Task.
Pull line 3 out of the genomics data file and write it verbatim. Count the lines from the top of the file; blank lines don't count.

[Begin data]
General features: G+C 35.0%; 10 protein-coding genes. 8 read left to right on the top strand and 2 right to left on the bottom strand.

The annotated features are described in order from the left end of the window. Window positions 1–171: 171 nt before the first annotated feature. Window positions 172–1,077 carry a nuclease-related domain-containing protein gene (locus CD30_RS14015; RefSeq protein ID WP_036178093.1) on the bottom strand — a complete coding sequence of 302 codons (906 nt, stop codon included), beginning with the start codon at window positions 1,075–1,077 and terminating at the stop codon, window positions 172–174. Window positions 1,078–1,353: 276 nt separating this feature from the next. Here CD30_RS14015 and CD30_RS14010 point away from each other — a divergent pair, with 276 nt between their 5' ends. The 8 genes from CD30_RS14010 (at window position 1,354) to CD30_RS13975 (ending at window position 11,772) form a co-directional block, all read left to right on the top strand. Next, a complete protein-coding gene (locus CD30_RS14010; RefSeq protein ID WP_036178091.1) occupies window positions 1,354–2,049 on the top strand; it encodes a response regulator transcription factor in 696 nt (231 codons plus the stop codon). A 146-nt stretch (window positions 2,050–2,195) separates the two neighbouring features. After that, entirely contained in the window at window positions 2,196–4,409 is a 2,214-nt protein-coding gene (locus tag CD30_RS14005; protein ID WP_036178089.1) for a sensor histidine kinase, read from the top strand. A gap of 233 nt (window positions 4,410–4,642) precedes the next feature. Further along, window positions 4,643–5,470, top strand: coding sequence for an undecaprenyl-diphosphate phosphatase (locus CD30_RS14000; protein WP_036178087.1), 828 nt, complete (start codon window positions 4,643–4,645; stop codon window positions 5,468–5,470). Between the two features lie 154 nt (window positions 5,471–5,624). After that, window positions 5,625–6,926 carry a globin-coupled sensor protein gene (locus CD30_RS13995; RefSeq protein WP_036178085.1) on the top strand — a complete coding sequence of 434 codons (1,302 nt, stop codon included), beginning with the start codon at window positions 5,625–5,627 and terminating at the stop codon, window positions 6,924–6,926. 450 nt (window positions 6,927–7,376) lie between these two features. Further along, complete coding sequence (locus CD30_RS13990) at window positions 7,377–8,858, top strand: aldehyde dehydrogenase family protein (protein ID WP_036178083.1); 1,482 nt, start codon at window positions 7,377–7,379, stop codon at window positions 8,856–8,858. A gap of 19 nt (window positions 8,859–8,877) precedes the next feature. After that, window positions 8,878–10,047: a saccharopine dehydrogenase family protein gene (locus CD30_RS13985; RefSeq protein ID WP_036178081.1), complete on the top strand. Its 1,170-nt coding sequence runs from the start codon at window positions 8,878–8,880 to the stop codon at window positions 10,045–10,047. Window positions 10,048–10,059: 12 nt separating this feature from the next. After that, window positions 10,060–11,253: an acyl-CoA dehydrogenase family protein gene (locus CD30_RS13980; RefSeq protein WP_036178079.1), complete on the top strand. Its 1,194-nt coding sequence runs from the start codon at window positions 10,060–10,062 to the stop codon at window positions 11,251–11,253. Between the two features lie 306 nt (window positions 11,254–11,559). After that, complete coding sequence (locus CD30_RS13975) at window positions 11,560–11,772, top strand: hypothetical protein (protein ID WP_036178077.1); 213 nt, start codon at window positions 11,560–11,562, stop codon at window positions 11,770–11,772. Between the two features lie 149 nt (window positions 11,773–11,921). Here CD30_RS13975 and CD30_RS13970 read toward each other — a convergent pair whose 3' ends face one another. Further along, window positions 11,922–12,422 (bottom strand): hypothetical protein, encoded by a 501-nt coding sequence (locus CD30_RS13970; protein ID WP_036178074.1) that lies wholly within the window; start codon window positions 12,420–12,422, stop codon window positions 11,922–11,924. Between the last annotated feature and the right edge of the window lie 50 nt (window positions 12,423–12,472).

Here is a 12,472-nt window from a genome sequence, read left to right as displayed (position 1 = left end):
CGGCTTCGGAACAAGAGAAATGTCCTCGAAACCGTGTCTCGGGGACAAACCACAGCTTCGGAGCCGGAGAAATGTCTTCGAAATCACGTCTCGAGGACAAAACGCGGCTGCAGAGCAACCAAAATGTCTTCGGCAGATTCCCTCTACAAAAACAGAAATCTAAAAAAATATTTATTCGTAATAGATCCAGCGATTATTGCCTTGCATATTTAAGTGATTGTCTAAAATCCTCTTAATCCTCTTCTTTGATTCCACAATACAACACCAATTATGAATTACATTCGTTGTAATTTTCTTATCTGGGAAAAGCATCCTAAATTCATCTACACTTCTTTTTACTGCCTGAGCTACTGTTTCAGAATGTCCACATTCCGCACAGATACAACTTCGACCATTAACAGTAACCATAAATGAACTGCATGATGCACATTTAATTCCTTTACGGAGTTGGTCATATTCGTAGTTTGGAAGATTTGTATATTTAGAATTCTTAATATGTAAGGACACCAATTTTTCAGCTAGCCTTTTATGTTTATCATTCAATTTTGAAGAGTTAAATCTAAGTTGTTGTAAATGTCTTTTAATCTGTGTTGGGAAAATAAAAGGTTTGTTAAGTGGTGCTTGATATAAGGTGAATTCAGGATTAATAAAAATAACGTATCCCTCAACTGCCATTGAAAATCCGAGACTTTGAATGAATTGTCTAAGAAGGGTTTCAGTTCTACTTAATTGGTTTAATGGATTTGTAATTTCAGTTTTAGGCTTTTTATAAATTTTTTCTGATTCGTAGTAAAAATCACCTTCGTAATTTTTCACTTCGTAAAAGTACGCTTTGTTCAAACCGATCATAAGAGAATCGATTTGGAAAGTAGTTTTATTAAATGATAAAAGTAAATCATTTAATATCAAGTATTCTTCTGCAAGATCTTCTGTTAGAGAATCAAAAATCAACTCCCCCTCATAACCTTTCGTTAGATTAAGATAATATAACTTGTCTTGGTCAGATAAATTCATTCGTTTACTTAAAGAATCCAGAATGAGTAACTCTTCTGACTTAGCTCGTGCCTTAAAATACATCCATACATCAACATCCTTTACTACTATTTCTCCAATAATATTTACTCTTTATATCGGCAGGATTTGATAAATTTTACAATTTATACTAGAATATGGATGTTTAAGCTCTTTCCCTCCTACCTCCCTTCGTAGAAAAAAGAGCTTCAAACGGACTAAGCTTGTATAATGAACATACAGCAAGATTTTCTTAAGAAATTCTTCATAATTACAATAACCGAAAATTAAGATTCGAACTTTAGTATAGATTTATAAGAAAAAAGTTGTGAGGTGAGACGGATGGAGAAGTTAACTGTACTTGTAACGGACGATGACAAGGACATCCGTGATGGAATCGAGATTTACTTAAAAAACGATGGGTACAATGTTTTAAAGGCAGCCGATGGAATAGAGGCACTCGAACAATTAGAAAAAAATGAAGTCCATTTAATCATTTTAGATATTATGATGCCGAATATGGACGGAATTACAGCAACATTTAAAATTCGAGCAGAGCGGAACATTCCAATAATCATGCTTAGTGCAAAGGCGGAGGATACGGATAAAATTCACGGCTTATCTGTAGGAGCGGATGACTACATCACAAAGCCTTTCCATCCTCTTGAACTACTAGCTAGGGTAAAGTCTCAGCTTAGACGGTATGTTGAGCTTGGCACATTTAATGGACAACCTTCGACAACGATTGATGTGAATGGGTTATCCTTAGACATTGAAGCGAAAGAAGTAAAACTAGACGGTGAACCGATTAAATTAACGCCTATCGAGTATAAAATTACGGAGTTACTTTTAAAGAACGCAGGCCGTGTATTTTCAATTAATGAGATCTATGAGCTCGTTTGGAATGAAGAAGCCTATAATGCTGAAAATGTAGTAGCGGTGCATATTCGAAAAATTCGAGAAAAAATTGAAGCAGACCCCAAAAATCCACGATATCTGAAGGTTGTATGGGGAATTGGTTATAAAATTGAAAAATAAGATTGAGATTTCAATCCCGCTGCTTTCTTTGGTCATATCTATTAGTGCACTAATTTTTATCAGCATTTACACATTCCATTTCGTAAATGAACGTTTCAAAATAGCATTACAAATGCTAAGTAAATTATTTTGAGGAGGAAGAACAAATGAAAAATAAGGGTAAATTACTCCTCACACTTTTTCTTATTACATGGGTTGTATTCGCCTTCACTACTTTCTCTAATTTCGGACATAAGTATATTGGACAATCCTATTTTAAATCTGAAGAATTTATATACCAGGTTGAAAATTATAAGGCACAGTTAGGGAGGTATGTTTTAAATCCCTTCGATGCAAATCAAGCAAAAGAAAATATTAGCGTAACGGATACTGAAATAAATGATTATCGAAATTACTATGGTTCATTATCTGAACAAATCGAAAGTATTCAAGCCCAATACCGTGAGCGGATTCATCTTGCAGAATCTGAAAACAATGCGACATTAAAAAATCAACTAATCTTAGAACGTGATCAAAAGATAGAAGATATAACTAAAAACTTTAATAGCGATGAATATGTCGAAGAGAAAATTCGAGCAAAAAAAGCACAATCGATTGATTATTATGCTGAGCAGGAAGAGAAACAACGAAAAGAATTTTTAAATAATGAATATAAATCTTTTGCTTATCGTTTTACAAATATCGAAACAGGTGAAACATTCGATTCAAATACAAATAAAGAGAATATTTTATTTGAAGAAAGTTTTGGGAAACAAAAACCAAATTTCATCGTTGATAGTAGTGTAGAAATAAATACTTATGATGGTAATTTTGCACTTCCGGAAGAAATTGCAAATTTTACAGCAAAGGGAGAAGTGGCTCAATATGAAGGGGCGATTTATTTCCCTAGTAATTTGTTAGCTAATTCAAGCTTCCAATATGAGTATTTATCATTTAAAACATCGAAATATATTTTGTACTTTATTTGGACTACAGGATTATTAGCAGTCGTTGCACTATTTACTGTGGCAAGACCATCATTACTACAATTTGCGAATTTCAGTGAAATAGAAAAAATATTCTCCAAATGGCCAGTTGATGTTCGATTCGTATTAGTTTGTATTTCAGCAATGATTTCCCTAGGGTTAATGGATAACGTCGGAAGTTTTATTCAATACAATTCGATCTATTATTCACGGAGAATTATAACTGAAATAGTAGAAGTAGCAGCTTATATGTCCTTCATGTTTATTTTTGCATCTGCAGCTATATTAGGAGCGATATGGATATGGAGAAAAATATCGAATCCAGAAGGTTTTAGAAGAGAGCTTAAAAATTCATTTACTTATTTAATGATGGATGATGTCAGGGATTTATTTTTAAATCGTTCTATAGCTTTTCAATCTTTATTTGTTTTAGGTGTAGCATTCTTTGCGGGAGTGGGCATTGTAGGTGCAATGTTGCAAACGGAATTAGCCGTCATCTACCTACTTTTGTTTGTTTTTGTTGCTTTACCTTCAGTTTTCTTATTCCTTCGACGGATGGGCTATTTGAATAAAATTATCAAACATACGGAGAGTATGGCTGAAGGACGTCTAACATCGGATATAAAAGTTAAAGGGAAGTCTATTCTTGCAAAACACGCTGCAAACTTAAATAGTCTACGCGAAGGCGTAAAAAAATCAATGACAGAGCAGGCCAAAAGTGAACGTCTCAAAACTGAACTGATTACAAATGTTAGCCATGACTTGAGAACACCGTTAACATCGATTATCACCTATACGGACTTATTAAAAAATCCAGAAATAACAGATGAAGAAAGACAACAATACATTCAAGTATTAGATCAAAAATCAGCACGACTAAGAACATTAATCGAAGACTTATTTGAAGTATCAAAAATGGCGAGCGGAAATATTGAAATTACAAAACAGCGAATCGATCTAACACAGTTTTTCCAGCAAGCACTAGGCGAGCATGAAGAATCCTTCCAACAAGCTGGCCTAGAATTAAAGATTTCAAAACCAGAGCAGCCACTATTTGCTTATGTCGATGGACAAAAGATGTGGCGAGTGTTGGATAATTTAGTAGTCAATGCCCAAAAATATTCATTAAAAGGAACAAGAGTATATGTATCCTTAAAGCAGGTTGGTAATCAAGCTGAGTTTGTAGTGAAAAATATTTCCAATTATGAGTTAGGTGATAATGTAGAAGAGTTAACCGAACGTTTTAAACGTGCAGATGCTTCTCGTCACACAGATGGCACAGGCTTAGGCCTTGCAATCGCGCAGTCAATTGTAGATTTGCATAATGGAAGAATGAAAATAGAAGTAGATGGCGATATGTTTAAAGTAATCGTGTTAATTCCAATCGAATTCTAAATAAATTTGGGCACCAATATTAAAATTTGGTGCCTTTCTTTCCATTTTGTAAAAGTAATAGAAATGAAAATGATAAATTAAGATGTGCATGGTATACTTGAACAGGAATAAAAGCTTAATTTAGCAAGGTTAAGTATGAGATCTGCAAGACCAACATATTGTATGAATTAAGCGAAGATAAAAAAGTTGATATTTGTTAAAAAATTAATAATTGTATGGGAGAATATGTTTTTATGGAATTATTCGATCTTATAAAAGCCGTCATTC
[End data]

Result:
Here is a 12,472-nt window from a genome sequence, read left to right as displayed (position 1 = left end):